- a mistake or blunder: The package was delayed through an addressing screwup.
- a habitual blunderer.
- a metal fastener having a tapered shank with a helical thread, and topped with a slotted head, driven into wood or the like by rotating, especially by means of a screwdriver.
- a threaded cylindrical pin or rod with a head at one end, engaging a threaded hole and used either as a fastener or as a simple machine for applying power, as in a clamp, jack, etc.Compare bolt1(def 3).
- British. a tapped or threaded hole.
- something having a spiral form.
- screw propeller.
- Usually screws. physical or mental coercion: The terrified debtor soon felt the gangster’s screws.
- a single turn of a screw.
- a twist, turn, or twisting movement.
- Chiefly British.
- a little salt, sugar, tobacco, etc., carried in a twist of paper.
- Slang.a mean, old, or worn-out horse; a horse from which one can obtain no further service.
- Slang.a friend or employer from whom one can obtain no more money.
- Slang.a miser.
- British Informal. salary; wages.
- Slang. a prison guard.
- Slang: Vulgar.
- an act of coitus.
- a person viewed as a sexual partner.
verb (used with object)
- to fasten, tighten, force, press, stretch tight, etc., by or as if by means of a screw or device operated by a screw or helical threads.
- to operate or adjust by a screw, as a press.
- to attach with a screw or screws: to screw a bracket to a wall.
- to insert, fasten, undo, or work (a screw, bolt, nut, bottle top with a helical thread, etc.) by turning.
- to contort as by twisting; distort (often followed by up): Dad screwed his face into a grimace of disgust.
- to cause to become sufficiently strong or intense (usually followed by up): I screwed up my courage to ask for a raise.
- to coerce or threaten.
- to extract or extort.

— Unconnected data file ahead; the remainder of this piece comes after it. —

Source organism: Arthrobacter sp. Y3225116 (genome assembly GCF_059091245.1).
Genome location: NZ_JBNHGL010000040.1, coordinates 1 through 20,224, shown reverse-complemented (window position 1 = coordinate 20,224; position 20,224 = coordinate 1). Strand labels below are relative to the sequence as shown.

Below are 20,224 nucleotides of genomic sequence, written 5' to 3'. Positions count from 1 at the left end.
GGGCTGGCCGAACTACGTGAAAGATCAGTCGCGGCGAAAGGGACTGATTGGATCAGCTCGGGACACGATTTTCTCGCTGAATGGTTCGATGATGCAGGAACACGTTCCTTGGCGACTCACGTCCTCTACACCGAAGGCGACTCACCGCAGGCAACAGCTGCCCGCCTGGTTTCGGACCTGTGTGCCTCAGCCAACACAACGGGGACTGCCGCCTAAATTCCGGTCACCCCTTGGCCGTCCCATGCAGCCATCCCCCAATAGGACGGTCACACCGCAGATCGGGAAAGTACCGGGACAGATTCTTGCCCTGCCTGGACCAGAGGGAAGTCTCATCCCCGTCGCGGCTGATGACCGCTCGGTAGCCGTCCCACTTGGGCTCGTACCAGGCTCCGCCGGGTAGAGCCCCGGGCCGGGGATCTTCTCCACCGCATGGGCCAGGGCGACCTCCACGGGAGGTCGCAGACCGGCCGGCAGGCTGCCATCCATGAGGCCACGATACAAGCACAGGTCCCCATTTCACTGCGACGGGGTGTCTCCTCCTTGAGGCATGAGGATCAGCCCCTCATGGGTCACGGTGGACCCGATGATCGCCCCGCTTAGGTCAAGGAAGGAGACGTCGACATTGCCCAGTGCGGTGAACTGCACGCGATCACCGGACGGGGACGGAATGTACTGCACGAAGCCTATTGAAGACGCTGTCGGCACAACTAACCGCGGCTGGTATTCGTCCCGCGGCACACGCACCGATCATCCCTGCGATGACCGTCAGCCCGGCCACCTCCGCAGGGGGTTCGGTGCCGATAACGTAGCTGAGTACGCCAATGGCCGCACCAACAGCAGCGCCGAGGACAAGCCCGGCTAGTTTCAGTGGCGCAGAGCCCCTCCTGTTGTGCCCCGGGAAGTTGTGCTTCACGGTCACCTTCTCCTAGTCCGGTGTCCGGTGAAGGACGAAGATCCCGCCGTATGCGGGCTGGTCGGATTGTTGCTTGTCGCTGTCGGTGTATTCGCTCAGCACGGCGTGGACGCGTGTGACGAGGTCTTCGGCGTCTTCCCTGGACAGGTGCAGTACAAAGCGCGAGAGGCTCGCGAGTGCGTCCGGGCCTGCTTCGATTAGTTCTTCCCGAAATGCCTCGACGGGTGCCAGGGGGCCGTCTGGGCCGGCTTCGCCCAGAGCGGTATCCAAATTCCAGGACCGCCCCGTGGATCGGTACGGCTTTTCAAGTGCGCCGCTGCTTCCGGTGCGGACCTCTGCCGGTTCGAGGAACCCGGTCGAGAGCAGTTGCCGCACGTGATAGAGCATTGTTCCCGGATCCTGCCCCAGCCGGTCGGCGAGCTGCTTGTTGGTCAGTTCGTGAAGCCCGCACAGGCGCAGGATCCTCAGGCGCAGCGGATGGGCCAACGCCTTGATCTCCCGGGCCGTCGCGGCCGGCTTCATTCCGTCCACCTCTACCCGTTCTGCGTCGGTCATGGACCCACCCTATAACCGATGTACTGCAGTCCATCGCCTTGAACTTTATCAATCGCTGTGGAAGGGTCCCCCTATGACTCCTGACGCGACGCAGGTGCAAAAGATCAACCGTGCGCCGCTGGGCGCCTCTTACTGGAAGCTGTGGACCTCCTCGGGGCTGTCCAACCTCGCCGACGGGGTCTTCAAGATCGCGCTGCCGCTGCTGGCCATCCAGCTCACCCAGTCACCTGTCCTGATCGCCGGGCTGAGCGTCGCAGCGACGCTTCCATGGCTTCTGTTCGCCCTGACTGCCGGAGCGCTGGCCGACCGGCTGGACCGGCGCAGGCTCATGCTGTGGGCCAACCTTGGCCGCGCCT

- to force (a seller) to lower a price (often followed by down).
- Slang. to cheat or take advantage of (someone).
- Slang: Vulgar. to have coitus with.
verb (used without object)
- to turn as or like a screw.
- to be adapted for being connected, taken apart, opened, or closed by means of a screw or screws or parts with helical threads (usually followed by on, together, or off): This top screws on easily.
- to turn or move with a twisting or rotating motion.
- to practice extortion.
- Slang: Vulgar. to have coitus.
- screw around, Slang.
- to waste time in foolish or frivolous activity: If you’d stop screwing around we could get this job done.
- Vulgar.to engage in promiscuous sex.
- screw off, Slang.
- to do nothing; loaf.
- to leave; go away.
- screw up, Slang.
- to ruin through bungling or stupidity: Somehow the engineers screwed up the entire construction project.
- to make a botch of something; blunder: Sorry, I guess I screwed up.
- to make confused, anxious, or neurotic: Losing your job can really screw you up.
- have a screw loose, Slang. to be eccentric or neurotic; have crazy ideas: You must have a screw loose to keep so many cats.
- have one’s head screwed on (right/straight). head(def 67).
- put the screws on, to compel by exerting pressure on; use coercion on; force: They kept putting the screws on him for more money.
verb (tr, adverb)
- to twist out of shape or distort
- to summon up or call uponto screw up one’s courage
- (also intr) informal to mishandle or make a mess (of)
- (often passive) informal to cause to become very anxious, confused, or nervoushe is really screwed up about his exams
- slang something mishandled or done badly
- a device used for fastening materials together, consisting of a threaded and usually tapered shank that has a slotted head by which it may be rotated so as to cut its own thread as it bores through the material
- Also called: screw-bolt a threaded cylindrical rod that engages with a similarly threaded cylindrical hole; bolt
- a thread in a cylindrical hole corresponding with that on the bolt or screw with which it is designed to engage
- anything resembling a screw in shape or spiral form